Customer service more than 'please' and 'thank you'
By Patria-Kaye Aarons
It irks me when I dial a call centre and the human robots answer. You know the types that have been trained up the wazoo to say what's on the script and nothing but what's on the script. The ones that are perpetually perky when you are miffed and want less airhead and more answers.
I've worked in customer care across many tough fields - telecommunications, the airline industry, retail - so I feel qualified to speak on this subject. Besides, I'm a customer. And customers know how they want to be treated.
Last week, I had a bad customer-service experience. The agent I spoke with was polite. She said 'please' and 'thank you' and called me 'Ma'am' so often, I thought we were back on Backra's plantation. So manners weren't the issue. However, 43 minutes later, my problem still hadn't been resolved. So here, I'm pointing out all the things that went wrong with that exchange in the hope of making customer-service experience less painful for others.
Call-centre agents, stop twanging! It doesn't make you sound brighter, nor does it make you easier to understand. You don't have to twang to speak proper English. I'm Jamaican and so are you. Just speak. When you start twanging, you sound like a lottery scammer. Please stop.
Not every customer is a dummy. I know some really frustrating customers cross your path, but your job is to start afresh with every single call and to assume that every person on the line has a genuine question. A question to which you probably have the answer. Look at it this way, if the customers didn't have questions, you wouldn't have a job. Take some time to listen to the question, before being so eager to give one of the scripted responses in your trusty handbook. The answer may not be in there.
To an irate customer, 'please hold' is like a slap in the face. And I don't know what's worse: 'please hold' followed by the forever long silence that makes you wonder if the line is still connected, or 'please hold' followed by the sound of the receiver being placed on the desk and the ensuing office laughter and chatter in the background about what to buy for lunch. If you're going to put me on hold, tell me why and check back occasionally so I know you haven't forgotten me.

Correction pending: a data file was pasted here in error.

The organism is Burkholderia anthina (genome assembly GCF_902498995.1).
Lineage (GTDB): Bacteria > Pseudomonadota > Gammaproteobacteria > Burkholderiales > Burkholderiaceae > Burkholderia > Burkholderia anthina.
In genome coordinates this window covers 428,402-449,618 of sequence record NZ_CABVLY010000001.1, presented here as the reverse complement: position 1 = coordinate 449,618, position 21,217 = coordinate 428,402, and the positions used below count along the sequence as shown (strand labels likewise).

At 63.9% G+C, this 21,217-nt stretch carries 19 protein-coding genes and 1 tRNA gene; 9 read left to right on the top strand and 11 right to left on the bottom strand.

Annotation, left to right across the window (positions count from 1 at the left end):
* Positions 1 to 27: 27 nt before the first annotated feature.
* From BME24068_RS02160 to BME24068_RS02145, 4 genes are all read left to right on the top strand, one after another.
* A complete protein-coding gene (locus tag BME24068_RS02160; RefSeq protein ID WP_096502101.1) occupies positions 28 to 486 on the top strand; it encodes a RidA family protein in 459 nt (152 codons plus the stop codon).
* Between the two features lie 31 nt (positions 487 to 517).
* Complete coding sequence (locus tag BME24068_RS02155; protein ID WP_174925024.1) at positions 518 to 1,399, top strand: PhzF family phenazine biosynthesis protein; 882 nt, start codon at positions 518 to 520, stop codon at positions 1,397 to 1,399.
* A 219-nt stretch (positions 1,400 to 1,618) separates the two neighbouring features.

Empower front-line staff
Employers, I encourage you to empower your front-line staff. If every time I have even the slightest problem a supervisor must be summoned, something's wrong with your operation. If most calls can't be resolved at the first point of contact, you don't have customer-care agents, you have telephone operators. Give your staff the tools and information to handle situations that arise. They'll feel more confident doing their jobs, customers will be less frustrated, and overworked supervisors will get a little break.
If you say you will call back, call back. If you can't fix the problem, tell me who can and give me a number or email for that person. Better yet, you call them yourself and brief them on the situation beforehand so I don't have to tell the frustrating tale all over again.
Then there is the dreaded 'Is there anything else I can do for you' question. Else?!?! How have you got to 'else' and you still haven't solved the problem I called you for in the first place? Really? If you couldn't handle my first problem, why would you think I have confidence in you to handle any others?
But the second to last chapter in your trusty customer-service handbook said "Offer more help" and so you do - even if you weren't of any help at the start of the call. Be sensitive and sensible. Some parts of the script aren't always applicable.
I'm all for service with a smile, but I get the feeling that many companies today have missed the point. They are far more concerned with the smile than with the service. The service is the part we actually pay for - and expect to get; the smile should be brawta, not the other way around.